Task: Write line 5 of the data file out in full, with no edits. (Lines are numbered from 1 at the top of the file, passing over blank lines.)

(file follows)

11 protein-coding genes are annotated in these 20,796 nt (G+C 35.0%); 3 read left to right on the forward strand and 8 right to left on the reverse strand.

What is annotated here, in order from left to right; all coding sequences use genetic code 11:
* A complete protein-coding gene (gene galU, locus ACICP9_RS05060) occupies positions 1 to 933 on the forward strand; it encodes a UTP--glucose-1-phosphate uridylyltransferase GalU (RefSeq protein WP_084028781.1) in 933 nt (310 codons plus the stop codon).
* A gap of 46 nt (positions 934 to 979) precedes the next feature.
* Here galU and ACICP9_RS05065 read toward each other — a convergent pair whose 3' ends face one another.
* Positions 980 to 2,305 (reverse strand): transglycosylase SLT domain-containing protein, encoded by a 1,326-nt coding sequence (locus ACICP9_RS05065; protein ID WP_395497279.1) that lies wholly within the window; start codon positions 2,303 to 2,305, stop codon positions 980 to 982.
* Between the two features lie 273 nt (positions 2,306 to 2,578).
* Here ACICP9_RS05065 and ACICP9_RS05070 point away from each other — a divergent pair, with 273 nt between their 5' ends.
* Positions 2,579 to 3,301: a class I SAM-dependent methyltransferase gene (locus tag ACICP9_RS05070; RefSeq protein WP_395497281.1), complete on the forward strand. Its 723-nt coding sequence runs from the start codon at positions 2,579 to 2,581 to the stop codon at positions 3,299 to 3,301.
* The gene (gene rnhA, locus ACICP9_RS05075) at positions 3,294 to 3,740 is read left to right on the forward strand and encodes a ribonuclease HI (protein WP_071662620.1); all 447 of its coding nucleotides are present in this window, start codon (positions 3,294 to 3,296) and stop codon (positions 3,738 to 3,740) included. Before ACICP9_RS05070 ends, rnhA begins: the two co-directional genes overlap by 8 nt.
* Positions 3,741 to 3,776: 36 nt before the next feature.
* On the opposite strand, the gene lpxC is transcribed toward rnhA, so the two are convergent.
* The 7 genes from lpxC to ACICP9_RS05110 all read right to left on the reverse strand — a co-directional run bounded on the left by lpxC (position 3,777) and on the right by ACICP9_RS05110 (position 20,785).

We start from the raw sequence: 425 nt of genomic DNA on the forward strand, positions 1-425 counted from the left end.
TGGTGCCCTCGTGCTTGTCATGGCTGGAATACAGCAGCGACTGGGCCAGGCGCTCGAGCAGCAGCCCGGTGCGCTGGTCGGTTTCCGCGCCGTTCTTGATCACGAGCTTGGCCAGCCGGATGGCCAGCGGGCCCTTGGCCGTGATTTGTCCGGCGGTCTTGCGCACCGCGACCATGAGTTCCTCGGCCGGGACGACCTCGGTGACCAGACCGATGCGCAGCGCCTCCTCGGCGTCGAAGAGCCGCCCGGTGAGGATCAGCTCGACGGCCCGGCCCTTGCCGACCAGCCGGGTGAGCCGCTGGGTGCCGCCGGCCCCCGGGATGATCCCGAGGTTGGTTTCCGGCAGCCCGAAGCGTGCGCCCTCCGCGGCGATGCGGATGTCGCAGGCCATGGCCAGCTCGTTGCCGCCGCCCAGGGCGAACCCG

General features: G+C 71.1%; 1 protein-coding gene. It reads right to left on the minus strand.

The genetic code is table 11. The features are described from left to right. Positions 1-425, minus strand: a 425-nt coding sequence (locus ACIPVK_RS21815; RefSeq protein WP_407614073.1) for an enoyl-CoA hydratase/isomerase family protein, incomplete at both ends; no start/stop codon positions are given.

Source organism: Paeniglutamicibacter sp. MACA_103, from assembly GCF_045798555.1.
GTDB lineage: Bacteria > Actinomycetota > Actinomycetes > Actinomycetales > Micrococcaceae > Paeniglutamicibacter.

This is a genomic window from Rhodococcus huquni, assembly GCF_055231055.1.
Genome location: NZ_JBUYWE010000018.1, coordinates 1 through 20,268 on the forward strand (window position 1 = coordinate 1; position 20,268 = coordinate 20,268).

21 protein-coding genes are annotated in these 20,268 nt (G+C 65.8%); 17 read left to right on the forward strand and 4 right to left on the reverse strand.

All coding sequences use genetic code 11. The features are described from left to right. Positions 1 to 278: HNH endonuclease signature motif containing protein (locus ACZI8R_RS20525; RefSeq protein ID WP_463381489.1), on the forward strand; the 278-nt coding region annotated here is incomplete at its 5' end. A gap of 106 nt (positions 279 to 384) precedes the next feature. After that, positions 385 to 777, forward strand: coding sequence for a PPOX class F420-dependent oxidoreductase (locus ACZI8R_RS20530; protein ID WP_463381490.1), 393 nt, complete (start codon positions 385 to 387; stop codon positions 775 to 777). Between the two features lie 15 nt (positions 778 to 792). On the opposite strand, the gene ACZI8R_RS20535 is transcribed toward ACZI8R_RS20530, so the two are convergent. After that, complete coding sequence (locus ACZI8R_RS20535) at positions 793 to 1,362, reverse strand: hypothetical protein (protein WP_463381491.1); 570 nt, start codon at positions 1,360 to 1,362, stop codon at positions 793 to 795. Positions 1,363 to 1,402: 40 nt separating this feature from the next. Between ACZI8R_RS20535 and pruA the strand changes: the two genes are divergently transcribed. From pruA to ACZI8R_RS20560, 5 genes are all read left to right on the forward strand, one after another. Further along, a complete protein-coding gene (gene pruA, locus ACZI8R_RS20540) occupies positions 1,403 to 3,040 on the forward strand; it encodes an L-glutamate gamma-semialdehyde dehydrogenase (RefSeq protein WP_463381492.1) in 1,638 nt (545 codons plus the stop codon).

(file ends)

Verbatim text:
* Here galU and ACICP9_RS05065 read toward each other — a convergent pair whose 3' ends face one another.